You know how sometimes things happen in farm fields that are either out of your control, or perhaps something known as operator error. Well, some of those oops provide valuable learning experiences, don’t they?!
Such was the case with central Nebraska farmer Kurt Kroeger. Now Kroeger is a fairly advanced precision ag aficionado, playing with many things on his 1,250 acres. He’s a big fan of Ag Leader because the tools work well with all colors of equipment that he owns. And he’s become a whiz at SMS Advanced software to write his own variable-rate (VR) seeding and fertility prescription maps.
Another technology that has intrigued him since the late 1990s is the nitrogen crop sensor. “I followed the GreenSeeker sensor since it came out. Then I watched the Holland sensor become Ag Leader’s OptRx technology—and became one of the first to buy them.”
So, this past spring he mapped out a good test in a couple fields under pivots. “In one section of the corn field I applied a high rate (44 lbs./acre) of 32 percent nitrogen plus thiazole as a high yield check. In the second section I applied 32 percent based on the OptRx sensor, and in the third section I applied the nitrogen according to my fertilizer supplier’s best VR map based on soil type and fertility,” Kroeger says.
Then, that unplanned ‘fluke test’ happened, as he calls it. “The coolest thing in the world happened. When the corn was a foot tall, my mini-corner pivot got stuck all night and watered one spot heavily. As you can imagine, in another couple weeks when I applied the fertilizer, I had a nice and visible section shaped like a Nike swoosh mark in the field where all the nitrogen had leached away,” he says.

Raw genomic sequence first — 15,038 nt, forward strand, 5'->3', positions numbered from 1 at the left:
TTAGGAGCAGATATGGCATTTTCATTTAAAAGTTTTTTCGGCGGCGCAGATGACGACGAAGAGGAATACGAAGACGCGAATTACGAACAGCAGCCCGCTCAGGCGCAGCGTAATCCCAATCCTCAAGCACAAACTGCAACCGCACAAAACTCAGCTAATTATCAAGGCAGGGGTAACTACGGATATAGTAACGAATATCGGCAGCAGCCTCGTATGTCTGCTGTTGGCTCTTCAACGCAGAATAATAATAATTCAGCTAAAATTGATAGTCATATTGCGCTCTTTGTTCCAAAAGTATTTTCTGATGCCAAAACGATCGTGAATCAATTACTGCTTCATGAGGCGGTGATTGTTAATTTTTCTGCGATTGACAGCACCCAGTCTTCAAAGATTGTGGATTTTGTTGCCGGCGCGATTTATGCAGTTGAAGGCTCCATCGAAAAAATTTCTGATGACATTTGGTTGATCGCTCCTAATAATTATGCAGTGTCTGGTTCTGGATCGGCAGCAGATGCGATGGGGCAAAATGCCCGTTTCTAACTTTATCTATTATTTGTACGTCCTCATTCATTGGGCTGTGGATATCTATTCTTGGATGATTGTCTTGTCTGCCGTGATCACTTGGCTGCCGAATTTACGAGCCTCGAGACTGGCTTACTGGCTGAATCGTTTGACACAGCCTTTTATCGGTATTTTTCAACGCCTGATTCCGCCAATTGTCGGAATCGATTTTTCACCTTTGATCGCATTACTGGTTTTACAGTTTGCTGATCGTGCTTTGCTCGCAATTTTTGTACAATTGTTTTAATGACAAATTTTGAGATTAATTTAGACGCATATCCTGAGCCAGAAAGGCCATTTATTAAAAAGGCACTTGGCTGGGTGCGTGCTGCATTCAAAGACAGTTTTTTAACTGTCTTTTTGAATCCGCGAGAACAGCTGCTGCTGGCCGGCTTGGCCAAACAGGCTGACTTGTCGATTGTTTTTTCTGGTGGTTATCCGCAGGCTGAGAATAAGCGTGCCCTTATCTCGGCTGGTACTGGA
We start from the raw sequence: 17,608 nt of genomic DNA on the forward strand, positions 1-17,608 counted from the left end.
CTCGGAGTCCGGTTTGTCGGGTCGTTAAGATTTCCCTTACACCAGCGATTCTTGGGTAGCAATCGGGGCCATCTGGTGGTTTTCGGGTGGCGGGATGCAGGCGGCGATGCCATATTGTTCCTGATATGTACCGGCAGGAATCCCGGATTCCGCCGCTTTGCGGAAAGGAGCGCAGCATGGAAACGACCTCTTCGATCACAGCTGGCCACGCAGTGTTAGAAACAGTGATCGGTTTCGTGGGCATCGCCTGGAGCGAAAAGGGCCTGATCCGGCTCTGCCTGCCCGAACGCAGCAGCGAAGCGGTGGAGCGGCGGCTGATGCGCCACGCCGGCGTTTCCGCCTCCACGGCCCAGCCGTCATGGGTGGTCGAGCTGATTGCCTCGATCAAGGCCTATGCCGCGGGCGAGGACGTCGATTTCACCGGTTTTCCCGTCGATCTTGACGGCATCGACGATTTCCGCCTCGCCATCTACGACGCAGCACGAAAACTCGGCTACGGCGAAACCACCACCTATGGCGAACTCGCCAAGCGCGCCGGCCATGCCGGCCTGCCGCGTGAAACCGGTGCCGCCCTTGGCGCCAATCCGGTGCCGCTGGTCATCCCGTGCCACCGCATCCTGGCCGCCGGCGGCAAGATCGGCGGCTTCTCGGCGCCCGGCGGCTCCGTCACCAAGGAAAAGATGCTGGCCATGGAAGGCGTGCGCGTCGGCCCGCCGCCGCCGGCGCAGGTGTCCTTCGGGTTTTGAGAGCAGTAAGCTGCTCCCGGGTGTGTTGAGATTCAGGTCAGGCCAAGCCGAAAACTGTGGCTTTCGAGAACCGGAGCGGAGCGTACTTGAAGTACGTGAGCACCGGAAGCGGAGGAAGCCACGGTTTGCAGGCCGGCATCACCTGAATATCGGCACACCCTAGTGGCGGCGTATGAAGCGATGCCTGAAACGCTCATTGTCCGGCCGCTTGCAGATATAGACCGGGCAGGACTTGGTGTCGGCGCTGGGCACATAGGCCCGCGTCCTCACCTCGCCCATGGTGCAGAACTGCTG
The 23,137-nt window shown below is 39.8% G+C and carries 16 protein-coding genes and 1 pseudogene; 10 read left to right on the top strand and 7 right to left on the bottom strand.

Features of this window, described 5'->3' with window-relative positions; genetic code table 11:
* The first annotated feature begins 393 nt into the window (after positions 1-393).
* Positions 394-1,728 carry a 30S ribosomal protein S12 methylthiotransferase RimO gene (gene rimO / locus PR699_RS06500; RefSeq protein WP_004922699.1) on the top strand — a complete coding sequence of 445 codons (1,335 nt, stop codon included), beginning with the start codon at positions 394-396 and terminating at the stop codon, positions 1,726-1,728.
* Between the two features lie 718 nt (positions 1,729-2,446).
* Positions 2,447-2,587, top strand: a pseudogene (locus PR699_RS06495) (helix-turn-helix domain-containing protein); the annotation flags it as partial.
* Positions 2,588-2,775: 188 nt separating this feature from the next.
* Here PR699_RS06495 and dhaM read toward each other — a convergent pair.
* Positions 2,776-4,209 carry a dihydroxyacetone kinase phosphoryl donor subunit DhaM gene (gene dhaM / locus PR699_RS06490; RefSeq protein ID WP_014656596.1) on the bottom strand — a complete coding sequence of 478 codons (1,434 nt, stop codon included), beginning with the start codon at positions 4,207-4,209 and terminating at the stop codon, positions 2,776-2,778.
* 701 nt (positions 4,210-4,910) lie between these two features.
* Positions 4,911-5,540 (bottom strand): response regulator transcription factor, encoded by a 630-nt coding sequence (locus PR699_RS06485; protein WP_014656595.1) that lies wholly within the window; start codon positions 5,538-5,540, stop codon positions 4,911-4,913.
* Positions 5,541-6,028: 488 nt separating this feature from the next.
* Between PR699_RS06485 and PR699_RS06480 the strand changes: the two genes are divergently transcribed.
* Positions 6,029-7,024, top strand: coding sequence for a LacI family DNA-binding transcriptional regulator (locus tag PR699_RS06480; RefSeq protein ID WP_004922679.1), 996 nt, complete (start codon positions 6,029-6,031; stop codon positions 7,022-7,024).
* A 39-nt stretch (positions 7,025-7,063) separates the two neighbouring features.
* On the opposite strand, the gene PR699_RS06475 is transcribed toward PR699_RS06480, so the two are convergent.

The OptRx sensors recognized the deficient plants in his ‘swoosh’ area and applied 50 to 56 gal., which was quite a bit higher than the whole field average of 34 gal. And compared to the 36 gal. on the retailer VR section, the OptRx not only saved 2 gal. it produced more yield too. These results not only sold Kroeger on the OptRx technology, but it changed his whole point of view on fertility in his sandier soils.
“The OptRx produced more uniform and higher yields, based on a philosophy of feeding all plants that need more fertility, which is different then the soil map VR philosophy that feeds the good areas and starves the poor areas of a field. It makes the whole field more uniform. I want every acre to pay for itself.”
Needless to say, Kroeger is sold on using the OptRx on all his corn next year. “If I had achieved the same results across my whole farm as I did in the plots, the system would have paid for itself this year alone,” he adds.
His next learning challenge…figuring out a way to use it on his sprayer to apply N using drop nozzles.
Visit these links for more information.
The OptRx Crop Sensor
Blog posts on OptRx technology
SMS Advanced software
Ag Leader dealer locator